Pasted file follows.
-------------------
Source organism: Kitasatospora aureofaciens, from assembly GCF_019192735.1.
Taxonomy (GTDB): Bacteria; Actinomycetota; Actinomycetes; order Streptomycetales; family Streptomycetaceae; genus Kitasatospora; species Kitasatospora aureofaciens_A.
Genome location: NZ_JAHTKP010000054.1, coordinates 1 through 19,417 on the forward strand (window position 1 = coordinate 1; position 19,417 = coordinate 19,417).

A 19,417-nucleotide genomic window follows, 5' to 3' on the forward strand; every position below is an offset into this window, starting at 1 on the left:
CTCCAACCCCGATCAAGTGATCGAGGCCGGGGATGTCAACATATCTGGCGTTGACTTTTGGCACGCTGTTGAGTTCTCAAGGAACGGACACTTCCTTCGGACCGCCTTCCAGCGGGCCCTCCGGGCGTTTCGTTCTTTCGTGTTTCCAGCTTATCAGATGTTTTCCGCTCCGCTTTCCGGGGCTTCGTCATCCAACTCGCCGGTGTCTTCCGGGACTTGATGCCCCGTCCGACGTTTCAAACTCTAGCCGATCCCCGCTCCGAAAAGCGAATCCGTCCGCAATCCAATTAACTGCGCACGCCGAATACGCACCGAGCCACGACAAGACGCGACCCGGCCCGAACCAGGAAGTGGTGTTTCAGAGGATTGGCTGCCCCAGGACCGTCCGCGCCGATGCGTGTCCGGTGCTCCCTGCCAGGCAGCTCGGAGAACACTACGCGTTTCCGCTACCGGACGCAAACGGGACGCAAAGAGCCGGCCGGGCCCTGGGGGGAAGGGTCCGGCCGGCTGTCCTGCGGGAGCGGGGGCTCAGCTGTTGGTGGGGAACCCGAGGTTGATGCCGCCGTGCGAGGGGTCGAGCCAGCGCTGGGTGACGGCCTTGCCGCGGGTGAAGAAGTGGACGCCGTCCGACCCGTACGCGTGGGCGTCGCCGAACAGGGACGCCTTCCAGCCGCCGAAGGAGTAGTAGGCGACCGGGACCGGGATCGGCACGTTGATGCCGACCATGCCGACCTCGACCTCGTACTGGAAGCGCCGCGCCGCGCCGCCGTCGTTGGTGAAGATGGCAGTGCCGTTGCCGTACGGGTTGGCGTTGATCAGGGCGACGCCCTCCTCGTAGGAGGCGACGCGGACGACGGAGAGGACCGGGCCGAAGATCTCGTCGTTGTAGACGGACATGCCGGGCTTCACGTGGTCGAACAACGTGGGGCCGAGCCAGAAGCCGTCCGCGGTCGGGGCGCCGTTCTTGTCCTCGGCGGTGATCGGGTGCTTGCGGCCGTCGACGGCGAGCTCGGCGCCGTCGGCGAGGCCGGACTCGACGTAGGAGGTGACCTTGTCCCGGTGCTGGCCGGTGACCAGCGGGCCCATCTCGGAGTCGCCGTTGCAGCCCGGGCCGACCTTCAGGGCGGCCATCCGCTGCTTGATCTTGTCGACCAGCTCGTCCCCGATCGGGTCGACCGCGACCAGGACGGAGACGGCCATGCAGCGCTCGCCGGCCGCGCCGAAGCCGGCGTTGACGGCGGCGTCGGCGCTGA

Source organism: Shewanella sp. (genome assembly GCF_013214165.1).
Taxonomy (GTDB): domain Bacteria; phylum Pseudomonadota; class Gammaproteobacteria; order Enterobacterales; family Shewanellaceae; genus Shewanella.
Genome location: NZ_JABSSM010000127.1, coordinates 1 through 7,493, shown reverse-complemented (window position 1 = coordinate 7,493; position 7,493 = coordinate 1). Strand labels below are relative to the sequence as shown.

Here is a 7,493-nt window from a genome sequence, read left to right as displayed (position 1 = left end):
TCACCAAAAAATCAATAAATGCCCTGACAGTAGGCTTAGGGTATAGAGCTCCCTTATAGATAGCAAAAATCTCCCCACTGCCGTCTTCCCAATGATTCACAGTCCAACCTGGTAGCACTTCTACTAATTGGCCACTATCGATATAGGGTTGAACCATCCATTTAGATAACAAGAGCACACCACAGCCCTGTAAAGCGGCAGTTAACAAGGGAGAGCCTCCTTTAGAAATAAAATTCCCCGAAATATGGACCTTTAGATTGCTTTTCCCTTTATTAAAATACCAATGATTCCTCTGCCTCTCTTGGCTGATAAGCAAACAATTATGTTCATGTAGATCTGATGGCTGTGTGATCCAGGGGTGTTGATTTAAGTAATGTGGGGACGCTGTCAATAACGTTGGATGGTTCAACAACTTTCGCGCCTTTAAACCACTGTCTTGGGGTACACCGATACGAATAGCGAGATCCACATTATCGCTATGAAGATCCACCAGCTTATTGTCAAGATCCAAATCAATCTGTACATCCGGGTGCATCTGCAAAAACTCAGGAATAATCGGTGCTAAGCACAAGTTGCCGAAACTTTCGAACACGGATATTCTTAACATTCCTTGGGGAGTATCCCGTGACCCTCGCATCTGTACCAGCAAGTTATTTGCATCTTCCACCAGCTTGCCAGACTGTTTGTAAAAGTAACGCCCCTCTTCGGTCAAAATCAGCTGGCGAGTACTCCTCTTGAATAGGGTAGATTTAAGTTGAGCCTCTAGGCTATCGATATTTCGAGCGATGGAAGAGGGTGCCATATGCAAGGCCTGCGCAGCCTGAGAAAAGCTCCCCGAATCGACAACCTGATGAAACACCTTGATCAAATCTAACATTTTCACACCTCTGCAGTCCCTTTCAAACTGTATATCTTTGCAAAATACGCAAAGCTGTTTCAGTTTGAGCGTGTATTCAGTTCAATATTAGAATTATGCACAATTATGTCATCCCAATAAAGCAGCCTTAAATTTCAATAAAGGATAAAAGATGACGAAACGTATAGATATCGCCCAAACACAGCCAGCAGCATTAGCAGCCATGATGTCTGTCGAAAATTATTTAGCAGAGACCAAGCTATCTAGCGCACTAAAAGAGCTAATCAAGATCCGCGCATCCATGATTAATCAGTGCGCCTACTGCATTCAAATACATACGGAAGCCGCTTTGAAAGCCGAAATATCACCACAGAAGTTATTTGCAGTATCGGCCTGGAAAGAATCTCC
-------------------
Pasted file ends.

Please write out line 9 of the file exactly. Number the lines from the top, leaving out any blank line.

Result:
Here is a 7,493-nt window from a genome sequence, read left to right as displayed (position 1 = left end):